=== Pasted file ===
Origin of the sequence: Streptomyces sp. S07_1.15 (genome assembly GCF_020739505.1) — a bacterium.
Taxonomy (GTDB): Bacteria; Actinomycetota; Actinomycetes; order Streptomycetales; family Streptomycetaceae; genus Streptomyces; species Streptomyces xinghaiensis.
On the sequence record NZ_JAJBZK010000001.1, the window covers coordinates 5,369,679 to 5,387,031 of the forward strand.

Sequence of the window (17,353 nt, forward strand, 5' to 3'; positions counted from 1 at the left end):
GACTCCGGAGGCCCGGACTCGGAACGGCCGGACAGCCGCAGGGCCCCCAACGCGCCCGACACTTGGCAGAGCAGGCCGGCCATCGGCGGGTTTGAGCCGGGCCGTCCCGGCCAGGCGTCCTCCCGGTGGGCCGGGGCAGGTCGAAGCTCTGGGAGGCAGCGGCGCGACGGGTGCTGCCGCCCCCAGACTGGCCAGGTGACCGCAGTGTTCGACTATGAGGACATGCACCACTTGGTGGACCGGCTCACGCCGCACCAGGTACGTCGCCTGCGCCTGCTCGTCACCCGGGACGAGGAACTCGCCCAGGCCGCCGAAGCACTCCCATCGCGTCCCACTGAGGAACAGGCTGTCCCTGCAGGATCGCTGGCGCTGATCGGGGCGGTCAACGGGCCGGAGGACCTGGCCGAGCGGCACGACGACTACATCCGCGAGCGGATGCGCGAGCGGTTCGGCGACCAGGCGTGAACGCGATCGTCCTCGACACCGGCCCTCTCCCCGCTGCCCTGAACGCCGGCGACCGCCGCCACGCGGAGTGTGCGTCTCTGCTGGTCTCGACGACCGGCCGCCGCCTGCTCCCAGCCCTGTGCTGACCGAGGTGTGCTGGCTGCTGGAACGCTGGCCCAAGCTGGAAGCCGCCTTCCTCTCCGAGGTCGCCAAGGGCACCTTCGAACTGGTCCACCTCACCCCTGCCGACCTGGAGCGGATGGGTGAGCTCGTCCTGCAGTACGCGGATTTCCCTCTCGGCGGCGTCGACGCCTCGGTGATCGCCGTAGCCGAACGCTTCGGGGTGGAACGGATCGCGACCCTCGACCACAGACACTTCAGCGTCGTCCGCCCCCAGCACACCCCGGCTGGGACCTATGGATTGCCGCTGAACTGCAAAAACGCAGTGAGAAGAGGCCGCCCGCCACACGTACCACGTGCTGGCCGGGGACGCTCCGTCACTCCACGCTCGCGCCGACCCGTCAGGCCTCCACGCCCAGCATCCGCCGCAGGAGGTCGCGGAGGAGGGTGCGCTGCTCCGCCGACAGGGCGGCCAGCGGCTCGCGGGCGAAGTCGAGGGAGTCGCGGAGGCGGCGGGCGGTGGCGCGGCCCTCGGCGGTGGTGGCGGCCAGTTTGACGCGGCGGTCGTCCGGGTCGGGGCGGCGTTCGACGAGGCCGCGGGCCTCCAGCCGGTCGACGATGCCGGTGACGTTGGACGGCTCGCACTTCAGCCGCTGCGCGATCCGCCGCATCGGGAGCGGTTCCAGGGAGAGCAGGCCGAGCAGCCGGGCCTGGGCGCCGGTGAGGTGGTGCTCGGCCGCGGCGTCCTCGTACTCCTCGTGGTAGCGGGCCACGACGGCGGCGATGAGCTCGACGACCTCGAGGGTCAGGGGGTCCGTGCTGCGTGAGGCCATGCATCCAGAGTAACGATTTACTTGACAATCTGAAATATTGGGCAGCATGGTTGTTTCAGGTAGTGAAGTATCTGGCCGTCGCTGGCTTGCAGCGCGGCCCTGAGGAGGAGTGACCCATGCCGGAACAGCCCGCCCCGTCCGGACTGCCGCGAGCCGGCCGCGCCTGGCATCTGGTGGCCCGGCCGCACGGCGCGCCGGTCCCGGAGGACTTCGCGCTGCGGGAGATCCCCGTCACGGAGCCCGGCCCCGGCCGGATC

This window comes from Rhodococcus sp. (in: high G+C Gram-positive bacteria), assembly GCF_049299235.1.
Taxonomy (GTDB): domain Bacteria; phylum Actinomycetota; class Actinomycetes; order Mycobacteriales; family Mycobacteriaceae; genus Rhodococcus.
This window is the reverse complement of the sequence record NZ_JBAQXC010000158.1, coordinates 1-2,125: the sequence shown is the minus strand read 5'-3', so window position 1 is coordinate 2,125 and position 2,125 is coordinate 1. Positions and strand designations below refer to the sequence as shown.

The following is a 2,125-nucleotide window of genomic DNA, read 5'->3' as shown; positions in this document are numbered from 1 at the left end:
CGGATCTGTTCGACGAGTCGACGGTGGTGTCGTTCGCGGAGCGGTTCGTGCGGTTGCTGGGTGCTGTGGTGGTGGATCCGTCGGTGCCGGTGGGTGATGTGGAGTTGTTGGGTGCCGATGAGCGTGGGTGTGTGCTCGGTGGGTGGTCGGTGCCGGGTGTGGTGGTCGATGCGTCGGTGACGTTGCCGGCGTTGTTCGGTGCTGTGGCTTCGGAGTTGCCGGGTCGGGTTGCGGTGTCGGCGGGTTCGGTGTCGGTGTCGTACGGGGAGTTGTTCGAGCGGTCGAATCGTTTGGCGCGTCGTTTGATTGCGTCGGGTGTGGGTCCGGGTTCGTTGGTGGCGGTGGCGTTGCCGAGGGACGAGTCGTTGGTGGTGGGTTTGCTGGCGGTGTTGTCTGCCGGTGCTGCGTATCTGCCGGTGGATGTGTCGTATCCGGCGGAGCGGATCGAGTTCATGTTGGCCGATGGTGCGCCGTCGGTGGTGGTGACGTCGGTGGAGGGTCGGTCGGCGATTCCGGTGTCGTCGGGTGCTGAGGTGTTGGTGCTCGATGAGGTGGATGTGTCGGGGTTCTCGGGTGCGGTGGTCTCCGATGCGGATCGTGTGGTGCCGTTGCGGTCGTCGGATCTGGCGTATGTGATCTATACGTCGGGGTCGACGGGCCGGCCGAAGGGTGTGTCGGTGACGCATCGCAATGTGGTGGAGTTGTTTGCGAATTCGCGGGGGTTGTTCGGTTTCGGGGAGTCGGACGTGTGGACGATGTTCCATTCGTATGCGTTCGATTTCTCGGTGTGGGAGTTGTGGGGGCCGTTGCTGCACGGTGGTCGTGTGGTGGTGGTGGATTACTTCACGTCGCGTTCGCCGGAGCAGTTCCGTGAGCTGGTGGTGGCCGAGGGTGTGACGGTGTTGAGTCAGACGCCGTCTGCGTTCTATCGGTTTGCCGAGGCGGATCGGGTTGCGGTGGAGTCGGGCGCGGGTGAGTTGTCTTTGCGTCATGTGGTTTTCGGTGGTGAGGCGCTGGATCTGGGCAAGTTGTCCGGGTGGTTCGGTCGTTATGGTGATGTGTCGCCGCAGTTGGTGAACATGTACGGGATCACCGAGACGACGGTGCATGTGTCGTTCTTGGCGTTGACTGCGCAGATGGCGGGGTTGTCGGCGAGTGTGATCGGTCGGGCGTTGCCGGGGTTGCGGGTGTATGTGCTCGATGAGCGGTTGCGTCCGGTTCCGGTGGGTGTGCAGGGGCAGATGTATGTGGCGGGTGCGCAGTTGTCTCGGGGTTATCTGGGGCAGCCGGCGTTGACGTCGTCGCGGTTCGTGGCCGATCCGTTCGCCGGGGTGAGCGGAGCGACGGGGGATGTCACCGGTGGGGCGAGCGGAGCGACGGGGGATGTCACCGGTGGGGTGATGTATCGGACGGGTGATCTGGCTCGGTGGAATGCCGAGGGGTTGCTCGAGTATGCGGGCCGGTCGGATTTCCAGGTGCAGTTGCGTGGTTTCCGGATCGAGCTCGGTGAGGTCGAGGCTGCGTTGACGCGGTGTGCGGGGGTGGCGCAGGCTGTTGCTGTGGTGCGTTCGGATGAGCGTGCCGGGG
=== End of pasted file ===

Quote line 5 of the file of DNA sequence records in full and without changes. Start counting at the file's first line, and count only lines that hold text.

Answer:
GACTCCGGAGGCCCGGACTCGGAACGGCCGGACAGCCGCAGGGCCCCCAACGCGCCCGACACTTGGCAGAGCAGGCCGGCCATCGGCGGGTTTGAGCCGGGCCGTCCCGGCCAGGCGTCCTCCCGGTGGGCCGGGGCAGGTCGAAGCTCTGGGAGGCAGCGGCGCGACGGGTGCTGCCGCCCCCAGACTGGCCAGGTGACCGCAGTGTTCGACTATGAGGACATGCACCACTTGGTGGACCGGCTCACGCCGCACCAGGTACGTCGCCTGCGCCTGCTCGTCACCCGGGACGAGGAACTCGCCCAGGCCGCCGAAGCACTCCCATCGCGTCCCACTGAGGAACAGGCTGTCCCTGCAGGATCGCTGGCGCTGATCGGGGCGGTCAACGGGCCGGAGGACCTGGCCGAGCGGCACGACGACTACATCCGCGAGCGGATGCGCGAGCGGTTCGGCGACCAGGCGTGAACGCGATCGTCCTCGACACCGGCCCTCTCCCCGCTGCCCTGAACGCCGGCGACCGCCGCCACGCGGAGTGTGCGTCTCTGCTGGTCTCGACGACCGGCCGCCGCCTGCTCCCAGCCCTGTGCTGACCGAGGTGTGCTGGCTGCTGGAACGCTGGCCCAAGCTGGAAGCCGCCTTCCTCTCCGAGGTCGCCAAGGGCACCTTCGAACTGGTCCACCTCACCCCTGCCGACCTGGAGCGGATGGGTGAGCTCGTCCTGCAGTACGCGGATTTCCCTCTCGGCGGCGTCGACGCCTCGGTGATCGCCGTAGCCGAACGCTTCGGGGTGGAACGGATCGCGACCCTCGACCACAGACACTTCAGCGTCGTCCGCCCCCAGCACACCCCGGCTGGGACCTATGGATTGCCGCTGAACTGCAAAAACGCAGTGAGAAGAGGCCGCCCGCCACACGTACCACGTGCTGGCCGGGGACGCTCCGTCACTCCACGCTCGCGCCGACCCGTCAGGCCTCCACGCCCAGCATCCGCCGCAGGAGGTCGCGGAGGAGGGTGCGCTGCTCCGCCGACAGGGCGGCCAGCGGCTCGCGGGCGAAGTCGAGGGAGTCGCGGAGGCGGCGGGCGGTGGCGCGGCCCTCGGCGGTGGTGGCGGCCAGTTTGACGCGGCGGTCGTCCGGGTCGGGGCGGCGTTCGACGAGGCCGCGGGCCTCCAGCCGGTCGACGATGCCGGTGACGTTGGACGGCTCGCACTTCAGCCGCTGCGCGATCCGCCGCATCGGGAGCGGTTCCAGGGAGAGCAGGCCGAGCAGCCGGGCCTGGGCGCCGGTGAGGTGGTGCTCGGCCGCGGCGTCCTCGTACTCCTCGTGGTAGCGGGCCACGACGGCGGCGATGAGCTCGACGACCTCGAGGGTCAGGGGGTCCGTGCTGCGTGAGGCCATGCATCCAGAGTAACGATTTACTTGACAATCTGAAATATTGGGCAGCATGGTTGTTTCAGGTAGTGAAGTATCTGGCCGTCGCTGGCTTGCAGCGCGGCCCTGAGGAGGAGTGACCCATGCCGGAACAGCCCGCCCCGTCCGGACTGCCGCGAGCCGGCCGCGCCTGGCATCTGGTGGCCCGGCCGCACGGCGCGCCGGTCCCGGAGGACTTCGCGCTGCGGGAGATCCCCGTCACGGAGCCCGGCCCCGGCCGGATC